Ghostface teams back up with Wu cohort RZA on upcoming project "12 Reasons to Die"
The eclectic rap patterns, and smooth flow of Ghostface Killah will soon be back in heavy rotation. With the highly anticipated Wu-Block project with D-block representative Sheek Louch slated for release this October, Pretty Toney isn't stopping there. Ghostface plans to release a solo project this November, hitting the masses with a fresh dose of classic hip-hop.
12 Reasons to Die is scheduled to be released November 20, under Soul Temple Records; RZA's new record company. RZA plans to executive produce the album giving fans that traditional Wu feeling. RZA has also enlisted the sounds of composer Adrain Young to produce tracks for the album. Adrian Young is most known for producing music for the hit cartoon on Adult Swim Black Dynamite. Young brings to the table a superb soulful 70's sound that fits ideally with the rap patterns of the Staten Island legend.
In conjunction with the album Ghostface plans to release a comic as well. The comic is slated to come out this December, and will be his second comic endeavor.
Fans of Ghostface, and of Wu-tang for that matter should be excited about the upcoming project that brings back together two members of one the most influential groups in hip-hop history. Hip-hop really needs this album.
"Me and The RZA connect." Nah, literally. Last week, The RZA and I convened after the Wu-Tang show, to speak on a potential project with Method Man, Wu-Tang, movies, and getting back to the lab. Pssst! The Abbot has 500 beats. Busta Rhymes and Nas have already linked with the RZA. Emcees, it would be wise to hit him up. *cues Bobby Digital sonar adlib* In all seriousness, it's good to see artists I grew up on getting back into a creative state, musically. RZA spoke on Wu and the spontaneous nature of his current creative process.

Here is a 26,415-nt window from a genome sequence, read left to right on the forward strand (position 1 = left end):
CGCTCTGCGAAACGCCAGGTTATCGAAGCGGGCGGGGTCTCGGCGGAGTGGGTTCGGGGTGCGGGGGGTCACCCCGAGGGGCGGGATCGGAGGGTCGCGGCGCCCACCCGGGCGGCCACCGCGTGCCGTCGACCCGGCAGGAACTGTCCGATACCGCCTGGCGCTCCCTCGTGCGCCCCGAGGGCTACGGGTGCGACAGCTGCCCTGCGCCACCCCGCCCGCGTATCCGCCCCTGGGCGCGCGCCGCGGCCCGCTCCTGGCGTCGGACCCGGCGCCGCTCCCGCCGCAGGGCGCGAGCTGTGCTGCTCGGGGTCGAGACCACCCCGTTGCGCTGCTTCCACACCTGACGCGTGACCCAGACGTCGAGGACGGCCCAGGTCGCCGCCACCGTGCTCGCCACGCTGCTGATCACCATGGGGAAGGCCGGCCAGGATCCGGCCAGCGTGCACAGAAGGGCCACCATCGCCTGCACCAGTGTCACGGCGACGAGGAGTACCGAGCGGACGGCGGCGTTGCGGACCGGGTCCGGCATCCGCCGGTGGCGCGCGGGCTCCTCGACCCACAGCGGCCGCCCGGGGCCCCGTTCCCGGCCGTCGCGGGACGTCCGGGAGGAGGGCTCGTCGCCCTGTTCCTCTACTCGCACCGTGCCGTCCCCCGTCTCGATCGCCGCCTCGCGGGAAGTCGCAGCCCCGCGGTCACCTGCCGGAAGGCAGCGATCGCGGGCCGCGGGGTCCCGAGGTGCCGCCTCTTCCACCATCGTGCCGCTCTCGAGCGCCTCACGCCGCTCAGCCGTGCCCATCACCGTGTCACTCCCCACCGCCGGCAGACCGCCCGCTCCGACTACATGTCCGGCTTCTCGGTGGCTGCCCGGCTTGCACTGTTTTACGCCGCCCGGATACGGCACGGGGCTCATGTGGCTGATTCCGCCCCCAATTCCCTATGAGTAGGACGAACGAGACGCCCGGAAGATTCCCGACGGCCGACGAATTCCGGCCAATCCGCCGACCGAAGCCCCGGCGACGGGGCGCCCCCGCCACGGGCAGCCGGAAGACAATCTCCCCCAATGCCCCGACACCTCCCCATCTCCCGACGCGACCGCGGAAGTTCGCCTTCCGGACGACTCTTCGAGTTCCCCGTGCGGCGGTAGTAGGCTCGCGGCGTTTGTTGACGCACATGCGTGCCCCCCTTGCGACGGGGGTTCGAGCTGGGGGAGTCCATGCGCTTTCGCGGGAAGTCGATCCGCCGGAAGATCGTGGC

"Far as the Wu brothers, whatever we do, we just do it. Sometimes we premeditate it and sometimes it's natural. Right now i'm in a natural mode. I got 500 beats at the crib. Whoever wants to come over to collect, then collect them."
He also expressed his opinion on the balance of hip-hop culture and monetization.
"Hip-Hop is our culture and I don't see it, like I saw it. Years ago, I would always try to sell music. Now I don't try to sell music. I'm really trying to spread music, because I know that music brings intuition, it brings inspiration. When I see people walking around with Wu tattoos and reading books and getting knowledge of their self, I know that what i'm doing is more worth than the value of money that I get paid for."